Kodiak Daily Mirror - Daily newspaper of Kodiak, Alaska
  
 
Taariq: Steam bath scrubber
Taariq: Steam bath scrubber Taariq taiski: Bring me the scrubber. No trip to the steam bath is complete without switches and scrubbers made from local plants. Alutiiq people use these tools to enhance the cleansing and healing powers of steam. Switches are made from a variety of leafy branches, including alder and Kenai birch, while scrubbers are fashioned from wild ryegrass roots (Elymus sp.). To make scrubbers, ...
Jun 22, 2012 | 0 0 comments | 2 2 recommendations | email to a friend
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Alutiiq Word of the Week - June 15, 2012
Sun’alleq: Three Saints Bay Sun’allrmen agyugtua: I want to go to Three Saints Bay. Three Saints Bay is a narrow, 8.7 mile-long embayment on the southeastern side of Kodiak Island. The shores of this productive waterway have been home to Alutiiq people for millennia. Nestled between larger Kaiugnak Bay and Sitkalidak Strait at the foot of some of Kodiak’s tallest mountains, the bay is known for its ancient settlem...
Jun 15, 2012 | 0 0 comments | 2 2 recommendations | email to a friend
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Alutiiq Word of the Week - June 8, 2012
Guuteq: Tooth  Guut’ka anq’rtuq: My tooth hurts. You can tell a lot about a person from their teeth. Genetic factors like race and environmental conditions like diet influence the shape and condition of people’s dentition. For example, anthropologists note that people of Native American descent, including Alutiiqs, frequently have shovel-shaped upper incisors. Their front cutting teeth have curved inner edges that...
Jun 08, 2012 | 0 0 comments | 3 3 recommendations | email to a friend
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Alutiiq Word of the Week - June 1, 2012
Uq’uRuta1: Garden Uq’uRutaq miktuq: This garden is small Although Alutiiq people have long enjoyed wild fruits and vegetables, gardening is a recent pursuit. Russian colonists were the first to attempt cultivation in Kodiak’s fertile soil, growing grains and vegetables. Barley crops fared well, but wheat failed to ripen in the cool, wet summer months. Vegetable crops were more successful. As early as 1790, Russian...
Jun 01, 2012 | 0 0 comments | 3 3 recommendations | email to a friend
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Alutiiq word of the week — Goose tongue plants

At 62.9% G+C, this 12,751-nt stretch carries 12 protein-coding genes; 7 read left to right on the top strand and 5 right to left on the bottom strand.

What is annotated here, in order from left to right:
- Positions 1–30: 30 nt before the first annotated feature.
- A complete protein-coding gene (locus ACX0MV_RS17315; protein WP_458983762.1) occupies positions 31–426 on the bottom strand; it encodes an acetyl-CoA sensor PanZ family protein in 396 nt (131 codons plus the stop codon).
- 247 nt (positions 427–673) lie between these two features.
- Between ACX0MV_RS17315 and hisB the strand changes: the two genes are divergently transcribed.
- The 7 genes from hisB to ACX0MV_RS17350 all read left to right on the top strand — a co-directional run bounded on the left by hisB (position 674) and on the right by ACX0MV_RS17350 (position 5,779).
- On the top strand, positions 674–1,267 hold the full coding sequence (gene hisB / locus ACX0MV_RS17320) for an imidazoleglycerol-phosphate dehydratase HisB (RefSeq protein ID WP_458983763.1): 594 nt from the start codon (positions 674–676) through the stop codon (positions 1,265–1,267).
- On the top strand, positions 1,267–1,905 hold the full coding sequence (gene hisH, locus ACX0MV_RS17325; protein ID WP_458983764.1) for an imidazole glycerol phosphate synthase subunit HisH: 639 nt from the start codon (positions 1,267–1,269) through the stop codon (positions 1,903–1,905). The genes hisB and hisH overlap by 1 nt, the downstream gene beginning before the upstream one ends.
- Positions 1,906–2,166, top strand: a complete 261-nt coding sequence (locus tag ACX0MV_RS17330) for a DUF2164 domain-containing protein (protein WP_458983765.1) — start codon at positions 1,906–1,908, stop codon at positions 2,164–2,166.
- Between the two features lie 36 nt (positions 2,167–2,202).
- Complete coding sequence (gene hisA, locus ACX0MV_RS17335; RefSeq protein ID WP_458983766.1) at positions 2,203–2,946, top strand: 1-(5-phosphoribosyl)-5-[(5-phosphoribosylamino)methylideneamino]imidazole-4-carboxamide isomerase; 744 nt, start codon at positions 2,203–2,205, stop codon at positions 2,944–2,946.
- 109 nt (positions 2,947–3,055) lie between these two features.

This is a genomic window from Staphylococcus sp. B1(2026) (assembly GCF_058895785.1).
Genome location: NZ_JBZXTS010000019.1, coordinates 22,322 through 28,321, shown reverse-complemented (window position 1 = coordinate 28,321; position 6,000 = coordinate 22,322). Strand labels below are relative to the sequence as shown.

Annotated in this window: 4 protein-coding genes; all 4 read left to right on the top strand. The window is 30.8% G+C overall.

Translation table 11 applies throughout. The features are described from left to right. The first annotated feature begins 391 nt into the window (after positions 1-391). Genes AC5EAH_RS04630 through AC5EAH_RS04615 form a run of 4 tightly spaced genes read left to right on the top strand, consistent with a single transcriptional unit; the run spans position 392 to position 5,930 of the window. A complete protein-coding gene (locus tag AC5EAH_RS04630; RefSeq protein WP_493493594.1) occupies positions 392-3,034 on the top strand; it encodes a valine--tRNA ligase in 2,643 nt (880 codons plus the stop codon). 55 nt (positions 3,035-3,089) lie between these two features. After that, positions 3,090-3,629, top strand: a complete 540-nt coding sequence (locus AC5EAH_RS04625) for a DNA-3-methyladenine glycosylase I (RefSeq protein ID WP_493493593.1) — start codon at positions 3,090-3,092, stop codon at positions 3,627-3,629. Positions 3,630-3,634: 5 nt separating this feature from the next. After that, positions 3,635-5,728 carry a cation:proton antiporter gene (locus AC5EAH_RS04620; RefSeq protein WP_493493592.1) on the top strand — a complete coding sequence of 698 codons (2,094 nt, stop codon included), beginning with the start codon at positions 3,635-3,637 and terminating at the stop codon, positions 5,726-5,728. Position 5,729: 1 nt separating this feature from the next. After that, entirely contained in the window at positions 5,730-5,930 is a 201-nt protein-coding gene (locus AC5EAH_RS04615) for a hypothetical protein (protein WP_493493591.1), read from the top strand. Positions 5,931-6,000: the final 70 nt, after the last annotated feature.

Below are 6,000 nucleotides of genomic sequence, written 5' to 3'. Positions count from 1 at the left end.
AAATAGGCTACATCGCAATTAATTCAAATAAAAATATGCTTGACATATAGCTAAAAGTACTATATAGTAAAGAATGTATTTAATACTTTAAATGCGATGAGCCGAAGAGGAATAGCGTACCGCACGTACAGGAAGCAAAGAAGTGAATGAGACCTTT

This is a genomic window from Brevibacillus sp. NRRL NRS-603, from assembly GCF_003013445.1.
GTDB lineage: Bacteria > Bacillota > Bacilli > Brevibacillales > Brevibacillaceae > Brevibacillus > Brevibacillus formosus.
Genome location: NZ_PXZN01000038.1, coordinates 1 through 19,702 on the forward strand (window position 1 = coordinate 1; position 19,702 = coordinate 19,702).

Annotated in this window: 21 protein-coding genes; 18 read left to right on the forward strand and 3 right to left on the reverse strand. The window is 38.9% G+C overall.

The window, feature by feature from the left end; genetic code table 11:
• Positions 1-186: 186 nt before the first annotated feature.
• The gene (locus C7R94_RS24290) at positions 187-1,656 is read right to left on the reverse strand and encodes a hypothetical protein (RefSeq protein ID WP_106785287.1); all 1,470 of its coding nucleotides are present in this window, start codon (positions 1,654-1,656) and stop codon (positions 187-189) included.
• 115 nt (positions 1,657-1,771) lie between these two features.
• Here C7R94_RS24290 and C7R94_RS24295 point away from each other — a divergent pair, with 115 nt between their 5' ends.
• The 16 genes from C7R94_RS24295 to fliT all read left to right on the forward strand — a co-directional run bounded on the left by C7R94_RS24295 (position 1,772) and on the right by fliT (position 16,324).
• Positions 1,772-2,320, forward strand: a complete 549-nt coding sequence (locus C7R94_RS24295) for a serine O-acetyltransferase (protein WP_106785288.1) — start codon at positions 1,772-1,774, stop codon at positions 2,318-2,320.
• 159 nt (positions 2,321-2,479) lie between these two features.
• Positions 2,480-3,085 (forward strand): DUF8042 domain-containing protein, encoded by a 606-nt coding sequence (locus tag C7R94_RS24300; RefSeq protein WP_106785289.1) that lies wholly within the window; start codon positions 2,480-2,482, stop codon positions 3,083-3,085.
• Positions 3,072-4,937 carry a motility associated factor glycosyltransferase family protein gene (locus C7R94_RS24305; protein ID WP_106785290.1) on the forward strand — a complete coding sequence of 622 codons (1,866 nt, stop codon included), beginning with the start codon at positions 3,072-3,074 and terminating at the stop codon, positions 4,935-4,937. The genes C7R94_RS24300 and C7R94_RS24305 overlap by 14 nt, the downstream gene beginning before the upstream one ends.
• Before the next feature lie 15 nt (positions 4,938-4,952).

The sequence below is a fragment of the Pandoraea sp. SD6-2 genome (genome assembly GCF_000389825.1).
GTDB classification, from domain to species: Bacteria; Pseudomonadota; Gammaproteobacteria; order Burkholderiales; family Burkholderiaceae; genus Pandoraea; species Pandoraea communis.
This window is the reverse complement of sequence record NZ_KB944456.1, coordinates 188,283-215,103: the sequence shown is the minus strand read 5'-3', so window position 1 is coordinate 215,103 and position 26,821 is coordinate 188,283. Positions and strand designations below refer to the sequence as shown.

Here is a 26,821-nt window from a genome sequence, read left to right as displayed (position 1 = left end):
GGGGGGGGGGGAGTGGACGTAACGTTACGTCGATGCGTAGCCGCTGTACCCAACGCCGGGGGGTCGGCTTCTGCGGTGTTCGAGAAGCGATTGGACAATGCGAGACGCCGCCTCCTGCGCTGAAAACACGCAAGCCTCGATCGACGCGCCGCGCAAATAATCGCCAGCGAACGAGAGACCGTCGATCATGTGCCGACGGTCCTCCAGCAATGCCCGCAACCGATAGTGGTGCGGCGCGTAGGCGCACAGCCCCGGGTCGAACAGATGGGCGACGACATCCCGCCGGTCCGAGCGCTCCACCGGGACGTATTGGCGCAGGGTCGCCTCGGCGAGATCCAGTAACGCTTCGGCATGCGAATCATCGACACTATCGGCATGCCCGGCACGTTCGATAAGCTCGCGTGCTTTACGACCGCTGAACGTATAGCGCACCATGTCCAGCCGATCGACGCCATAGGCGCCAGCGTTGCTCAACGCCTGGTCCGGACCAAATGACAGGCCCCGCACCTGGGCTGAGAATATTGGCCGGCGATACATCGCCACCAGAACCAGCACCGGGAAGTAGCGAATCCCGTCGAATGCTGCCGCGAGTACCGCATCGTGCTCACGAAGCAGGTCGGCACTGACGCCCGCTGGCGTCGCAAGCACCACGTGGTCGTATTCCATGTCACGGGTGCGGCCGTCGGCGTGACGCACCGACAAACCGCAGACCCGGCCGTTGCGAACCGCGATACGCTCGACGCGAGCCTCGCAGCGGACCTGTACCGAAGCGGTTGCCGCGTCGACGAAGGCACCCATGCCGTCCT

Weg’uat: Goose tongue plants Weg’uat piturnirtut: The goose tongue plants taste good. Goose tongue (Plantago maritime) is a low-lying plantain, an herb that grows in coastal wetlands on beaches, cliffs and marshes across southern Alaska. This plant resembles a clump of grass. It has long, narrow, pointed leaves that grow in bunches from its base. These leaves are thick and succulent and a favorite food of bears. F...
May 25, 2012 | 0 0 comments | 2 2 recommendations | email to a friend
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Alutiiq Word of the Week: Willow
Uqgwingcut or Nimruyaq: Willow Nimruyat nautaartut nunami: Willows always grow on the land. There are more than 50 species of willow (Salix spp.) in Alaska. One botanist estimates that 17 of these species can be found in the Kodiak region. Although most Alaska willows are shrub-sized plants, northern species can range in size from dwarf bushes to full-sized tress. Willows thrive in moist soils, particularly along ...
May 18, 2012 | 0 0 comments | 2 2 recommendations | email to a friend
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Alutiiq Word of the Week: Uncle
Angaq: Uncle Angaqa kanagtuuq: My uncle is tall. Alutiiq people reckon descent bilaterally. This means that children trace their ancestry equally through their mother’s and father’s lineages. A child is recognized as belonging to both sides of his or her family. While Alutiiqs share this practice with the Yup’ik, Iñupiaq and Inuit societies of northern Alaska and Canada, they are unique in the Gulf of Alaska. Neig...
May 11, 2012 | 0 0 comments | 2 2 recommendations | email to a friend
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Alutiiq Word of the Week - Skiff
Skiigwaq or TuuRaq: Skiff TuuRaliguanga: I am building a skiff. Before the availability of aluminum skiffs and powerful motors and winches, Alutiiq fishermen relied on wooden dories and their own physical strength to harvest salmon. Setnetting, beach seining and ocean seining were done with high-sided, flat-bottomed skiffs propelled by rowing. These skiffs appeared in the late 19th century, during the first years ...
May 04, 2012 | 0 0 comments | 2 2 recommendations | email to a friend
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Alutiiq Word of the Week - April 20, 2012
Qikarlluk: Sinew  Qikarllut tuknirtaartut:  Sinew is strong. Sinew is a fibrous, inelastic tissue that comes from the tendons and ligaments of animals. Bands, cords and sheets of this white material connect muscles with bones and support internal organs. Alutiiq people once harvested sinew from a variety of mammals, although the long, strong tendons of bears, whales, and porpoises were particularly coveted. Seamst...
Apr 20, 2012 | 0 0 comments | 2 2 recommendations | email to a friend
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Alutiiq Word of the Week - April 6, 2012
Suumacirpet: Subsistence Suumacirpet asirpiatuq: Our way of living is the best. There is no easy way to translate the word “subsistence” into the Alutiiq language. Westerners often think of subsistence as the process of obtaining and eating wild foods, an alternative to buying groceries. This definition, however, fails to capture the complexities of living off the land.  To the Alutiiq people, subsistence is life....
Apr 06, 2012 | 0 0 comments | 3 3 recommendations | email to a friend
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